[SunRescue] Re: Help!

Joshua D. Boyd rescue at sunhelp.org
Fri Apr 20 10:17:24 CDT 2001

No, I mean they run AOL's BYOS.  Currently, it is working just hapilly
over Windows 98's Internet Connection sharing.  Of course, we can't have
both people connect at once, but that was the case even if both people
were using phonelines and modems.  So, I know if ICS can do it, then it is
possible.  It could be apain to configure IPMasq or other NAT system to
work though.  I keep hoping they will come to their senses and dump AOL.

Joshua Boyd

On Fri, 20 Apr 2001, Chris Byrne wrote:

> When you say "Two of them run AOL" what do you mean? If you mean using AIM
> than you should have no problem, but if you are using AOL's BYOS (bring your
> own service) option you might.
> The BYOS servers are non stateful proxies from the internet to AOLNet, and
> they are geographically distributed and load balanced across AOL's major
> nodes. If a user with BYOS logs in, that users session is then associated
> with the IP address of the login session.
> In earlier versions of AOL the 'real' ip address of the system is
> transmitted as part of the login, and if it doesn't match the source IP
> address you may not be allowed to login. In more recent versions I don't
> think they do this. It was VERY irritating when I was doing tech support for
> an ISP however.
> As of early last year (the last time I had to deal with this issue thank
> god) if two persons appearing under the same IP address attempted to login,
> one of them would either not be allowed to login, or the currently logged in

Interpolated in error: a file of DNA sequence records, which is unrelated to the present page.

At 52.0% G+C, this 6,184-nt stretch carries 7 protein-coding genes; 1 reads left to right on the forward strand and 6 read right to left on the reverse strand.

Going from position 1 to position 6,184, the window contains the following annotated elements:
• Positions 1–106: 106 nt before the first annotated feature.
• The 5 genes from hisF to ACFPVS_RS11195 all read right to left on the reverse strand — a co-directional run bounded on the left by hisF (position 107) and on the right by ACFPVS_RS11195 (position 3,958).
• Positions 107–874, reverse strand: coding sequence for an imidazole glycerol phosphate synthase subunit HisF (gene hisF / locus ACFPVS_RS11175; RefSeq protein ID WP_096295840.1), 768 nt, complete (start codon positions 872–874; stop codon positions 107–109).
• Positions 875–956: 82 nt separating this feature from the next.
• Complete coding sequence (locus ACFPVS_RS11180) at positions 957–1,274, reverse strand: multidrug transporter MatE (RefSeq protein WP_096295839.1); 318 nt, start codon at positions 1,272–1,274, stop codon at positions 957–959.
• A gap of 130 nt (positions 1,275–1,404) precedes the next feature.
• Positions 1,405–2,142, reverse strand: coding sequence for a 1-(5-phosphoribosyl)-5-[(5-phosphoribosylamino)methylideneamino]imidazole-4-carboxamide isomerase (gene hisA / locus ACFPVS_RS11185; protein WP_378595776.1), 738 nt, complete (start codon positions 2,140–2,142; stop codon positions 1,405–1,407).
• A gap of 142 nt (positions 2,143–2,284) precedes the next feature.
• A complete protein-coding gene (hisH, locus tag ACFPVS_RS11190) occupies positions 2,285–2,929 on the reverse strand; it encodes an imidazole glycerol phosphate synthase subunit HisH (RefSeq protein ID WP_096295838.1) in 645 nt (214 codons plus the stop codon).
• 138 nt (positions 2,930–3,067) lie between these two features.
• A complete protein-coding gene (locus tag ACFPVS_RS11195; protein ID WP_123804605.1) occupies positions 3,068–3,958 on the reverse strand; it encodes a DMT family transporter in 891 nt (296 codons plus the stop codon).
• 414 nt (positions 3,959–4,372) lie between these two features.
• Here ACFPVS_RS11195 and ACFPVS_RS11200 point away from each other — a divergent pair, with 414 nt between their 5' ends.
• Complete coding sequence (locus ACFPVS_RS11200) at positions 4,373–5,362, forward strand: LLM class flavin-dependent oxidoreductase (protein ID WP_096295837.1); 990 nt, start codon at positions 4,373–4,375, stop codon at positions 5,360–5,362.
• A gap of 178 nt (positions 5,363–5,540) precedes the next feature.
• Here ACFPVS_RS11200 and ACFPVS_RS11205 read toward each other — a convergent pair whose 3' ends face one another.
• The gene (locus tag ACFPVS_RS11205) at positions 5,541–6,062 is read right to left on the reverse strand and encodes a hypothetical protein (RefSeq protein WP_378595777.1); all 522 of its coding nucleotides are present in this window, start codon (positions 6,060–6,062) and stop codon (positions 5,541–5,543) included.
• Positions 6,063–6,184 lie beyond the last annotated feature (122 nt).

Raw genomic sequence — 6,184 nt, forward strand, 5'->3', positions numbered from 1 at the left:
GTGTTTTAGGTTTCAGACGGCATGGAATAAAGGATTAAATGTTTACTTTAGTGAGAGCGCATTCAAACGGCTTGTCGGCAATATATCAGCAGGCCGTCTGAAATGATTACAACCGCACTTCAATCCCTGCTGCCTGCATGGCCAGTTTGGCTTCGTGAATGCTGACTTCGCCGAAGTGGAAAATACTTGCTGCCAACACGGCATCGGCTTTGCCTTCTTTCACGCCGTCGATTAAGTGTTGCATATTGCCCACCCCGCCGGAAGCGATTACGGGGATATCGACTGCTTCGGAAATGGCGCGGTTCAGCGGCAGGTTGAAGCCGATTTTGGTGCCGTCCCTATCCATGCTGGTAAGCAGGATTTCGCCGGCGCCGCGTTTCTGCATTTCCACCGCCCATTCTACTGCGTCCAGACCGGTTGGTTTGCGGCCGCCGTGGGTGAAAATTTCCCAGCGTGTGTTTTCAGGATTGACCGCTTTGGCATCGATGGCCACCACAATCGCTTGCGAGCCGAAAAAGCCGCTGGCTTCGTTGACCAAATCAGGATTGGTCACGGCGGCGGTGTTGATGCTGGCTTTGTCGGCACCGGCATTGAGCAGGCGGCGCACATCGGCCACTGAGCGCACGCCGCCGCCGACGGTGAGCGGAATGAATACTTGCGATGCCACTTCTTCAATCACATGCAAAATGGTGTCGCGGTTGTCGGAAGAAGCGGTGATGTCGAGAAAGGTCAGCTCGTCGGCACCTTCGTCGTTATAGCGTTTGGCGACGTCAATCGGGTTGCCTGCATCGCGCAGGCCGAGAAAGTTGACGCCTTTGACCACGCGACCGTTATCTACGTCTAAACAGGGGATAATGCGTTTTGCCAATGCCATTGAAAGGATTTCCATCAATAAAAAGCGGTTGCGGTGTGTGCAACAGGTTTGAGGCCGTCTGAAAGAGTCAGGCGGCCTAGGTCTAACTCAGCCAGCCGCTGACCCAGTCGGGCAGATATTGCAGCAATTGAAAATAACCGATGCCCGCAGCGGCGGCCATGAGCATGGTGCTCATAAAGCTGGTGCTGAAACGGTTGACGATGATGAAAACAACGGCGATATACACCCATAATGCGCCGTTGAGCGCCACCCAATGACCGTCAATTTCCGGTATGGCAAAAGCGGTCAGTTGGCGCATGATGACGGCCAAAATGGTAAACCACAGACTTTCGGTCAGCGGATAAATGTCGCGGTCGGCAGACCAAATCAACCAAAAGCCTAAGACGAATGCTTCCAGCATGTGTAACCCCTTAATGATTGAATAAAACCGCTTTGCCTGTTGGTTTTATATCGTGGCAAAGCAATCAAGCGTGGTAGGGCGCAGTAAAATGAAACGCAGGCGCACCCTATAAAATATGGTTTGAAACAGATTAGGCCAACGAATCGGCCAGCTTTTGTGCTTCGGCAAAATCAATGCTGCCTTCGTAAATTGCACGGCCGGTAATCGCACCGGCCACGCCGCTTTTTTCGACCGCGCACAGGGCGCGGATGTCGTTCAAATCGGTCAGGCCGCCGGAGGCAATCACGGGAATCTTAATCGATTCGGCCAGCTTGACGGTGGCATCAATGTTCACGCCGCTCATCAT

> user would have their session silently drop. After quite a bit of testing we
> couldn't figure out what specific conditions might cause which response. It
> was clear however that if the users logins were directed to different
> servers that there was no problem. We tested this from several widely
> seperated geographic locations, and did some simple sniffer work.
> We also observed that two sessions on different systems could not be
> established with the same user credentials if they were directed to the same
> server. As in the previous example, either the second user would be unable
> to log in, or the first user would have their session silently terminate.
> Again if the login servers were different it was possible to authenticate
> and establish communications from two different locations using the same
> authentication information, however after a few minutes (or even seconds)
> one of the sessions would be dropped. Also in this instance we could not
> determine what factors affected the behavior of the drop (i.e. who was
> dropped and when)
> Overall I'd say using full AOL with PAT (port address translation, how most
> firewalls do address trnaslatios) is a bad idea, but test it and see if it
> works for you.
> Chris Byrne

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